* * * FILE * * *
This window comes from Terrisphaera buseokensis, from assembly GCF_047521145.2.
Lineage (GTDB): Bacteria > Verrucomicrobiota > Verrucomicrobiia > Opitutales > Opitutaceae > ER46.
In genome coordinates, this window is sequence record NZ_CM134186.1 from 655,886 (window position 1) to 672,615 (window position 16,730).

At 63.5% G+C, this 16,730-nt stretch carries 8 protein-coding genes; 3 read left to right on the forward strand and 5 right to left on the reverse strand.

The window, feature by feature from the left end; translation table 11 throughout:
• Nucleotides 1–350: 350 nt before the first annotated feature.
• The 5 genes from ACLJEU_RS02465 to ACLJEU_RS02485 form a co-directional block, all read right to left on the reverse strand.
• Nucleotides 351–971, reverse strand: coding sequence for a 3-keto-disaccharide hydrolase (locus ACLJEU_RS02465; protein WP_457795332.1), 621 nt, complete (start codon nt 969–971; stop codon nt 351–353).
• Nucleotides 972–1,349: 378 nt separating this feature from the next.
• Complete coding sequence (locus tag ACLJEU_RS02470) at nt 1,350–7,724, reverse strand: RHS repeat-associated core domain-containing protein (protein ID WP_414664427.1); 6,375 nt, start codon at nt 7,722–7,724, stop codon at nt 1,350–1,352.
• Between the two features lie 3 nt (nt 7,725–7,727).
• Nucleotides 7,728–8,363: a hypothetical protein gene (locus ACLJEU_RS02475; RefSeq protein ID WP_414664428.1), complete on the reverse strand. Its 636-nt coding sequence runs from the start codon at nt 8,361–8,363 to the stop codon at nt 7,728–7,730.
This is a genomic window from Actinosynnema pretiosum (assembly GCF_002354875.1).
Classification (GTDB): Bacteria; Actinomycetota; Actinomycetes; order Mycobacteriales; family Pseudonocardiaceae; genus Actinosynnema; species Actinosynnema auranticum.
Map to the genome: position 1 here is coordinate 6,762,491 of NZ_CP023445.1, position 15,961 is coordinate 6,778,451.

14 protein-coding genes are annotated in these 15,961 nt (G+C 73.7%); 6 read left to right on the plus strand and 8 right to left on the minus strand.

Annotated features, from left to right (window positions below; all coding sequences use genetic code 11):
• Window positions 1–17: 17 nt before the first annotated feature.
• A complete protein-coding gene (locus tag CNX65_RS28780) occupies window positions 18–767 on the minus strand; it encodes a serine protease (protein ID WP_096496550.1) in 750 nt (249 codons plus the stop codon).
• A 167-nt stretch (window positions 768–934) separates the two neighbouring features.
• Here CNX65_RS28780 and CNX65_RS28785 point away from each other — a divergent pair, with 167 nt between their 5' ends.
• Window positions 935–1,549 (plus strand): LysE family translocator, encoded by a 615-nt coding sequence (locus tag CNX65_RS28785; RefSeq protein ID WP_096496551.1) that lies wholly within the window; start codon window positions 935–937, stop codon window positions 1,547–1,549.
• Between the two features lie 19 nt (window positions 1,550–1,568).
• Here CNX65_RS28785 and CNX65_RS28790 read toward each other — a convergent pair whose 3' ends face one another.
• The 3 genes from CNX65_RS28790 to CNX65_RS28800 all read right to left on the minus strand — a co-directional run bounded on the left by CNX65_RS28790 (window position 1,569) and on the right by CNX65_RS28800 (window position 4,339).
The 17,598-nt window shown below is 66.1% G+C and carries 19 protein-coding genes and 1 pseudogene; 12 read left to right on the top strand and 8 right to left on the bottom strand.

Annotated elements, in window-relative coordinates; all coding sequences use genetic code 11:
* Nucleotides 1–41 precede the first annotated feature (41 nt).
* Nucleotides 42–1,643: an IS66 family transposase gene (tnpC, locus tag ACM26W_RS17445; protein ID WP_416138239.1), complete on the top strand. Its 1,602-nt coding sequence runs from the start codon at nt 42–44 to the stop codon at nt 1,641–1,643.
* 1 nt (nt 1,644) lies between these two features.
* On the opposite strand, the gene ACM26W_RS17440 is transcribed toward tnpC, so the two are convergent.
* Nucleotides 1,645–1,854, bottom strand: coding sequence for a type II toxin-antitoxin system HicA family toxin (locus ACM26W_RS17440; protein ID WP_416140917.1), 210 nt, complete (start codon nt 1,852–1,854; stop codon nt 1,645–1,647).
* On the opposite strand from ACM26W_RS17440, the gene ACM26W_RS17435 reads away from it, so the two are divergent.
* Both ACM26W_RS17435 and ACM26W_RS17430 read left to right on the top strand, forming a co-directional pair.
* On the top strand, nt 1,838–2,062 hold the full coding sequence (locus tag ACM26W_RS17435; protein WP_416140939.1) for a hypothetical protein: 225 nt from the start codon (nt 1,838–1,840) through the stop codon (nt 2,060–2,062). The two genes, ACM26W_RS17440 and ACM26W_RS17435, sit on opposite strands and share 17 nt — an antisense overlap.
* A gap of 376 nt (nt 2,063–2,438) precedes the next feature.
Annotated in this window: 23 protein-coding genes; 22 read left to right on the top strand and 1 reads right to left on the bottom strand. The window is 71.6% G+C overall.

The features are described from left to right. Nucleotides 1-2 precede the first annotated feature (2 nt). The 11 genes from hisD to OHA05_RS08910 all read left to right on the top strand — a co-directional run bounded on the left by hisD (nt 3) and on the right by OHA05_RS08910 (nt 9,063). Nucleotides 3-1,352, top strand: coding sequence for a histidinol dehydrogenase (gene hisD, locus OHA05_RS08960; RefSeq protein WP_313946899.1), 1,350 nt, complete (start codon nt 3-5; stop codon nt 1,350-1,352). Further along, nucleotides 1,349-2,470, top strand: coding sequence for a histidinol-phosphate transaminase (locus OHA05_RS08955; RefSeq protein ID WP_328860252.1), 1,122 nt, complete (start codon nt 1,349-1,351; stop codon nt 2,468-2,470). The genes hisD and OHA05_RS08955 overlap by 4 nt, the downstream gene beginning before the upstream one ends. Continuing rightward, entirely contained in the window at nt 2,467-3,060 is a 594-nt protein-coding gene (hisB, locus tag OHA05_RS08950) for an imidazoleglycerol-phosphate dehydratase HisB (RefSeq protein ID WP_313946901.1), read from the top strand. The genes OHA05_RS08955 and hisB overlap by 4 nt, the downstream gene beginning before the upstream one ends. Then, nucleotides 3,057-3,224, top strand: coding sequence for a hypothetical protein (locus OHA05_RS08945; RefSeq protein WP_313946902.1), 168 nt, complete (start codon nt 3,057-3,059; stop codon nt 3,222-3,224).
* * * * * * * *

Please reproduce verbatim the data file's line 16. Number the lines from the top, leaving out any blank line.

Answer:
14 protein-coding genes are annotated in these 15,961 nt (G+C 73.7%); 6 read left to right on the plus strand and 8 right to left on the minus strand.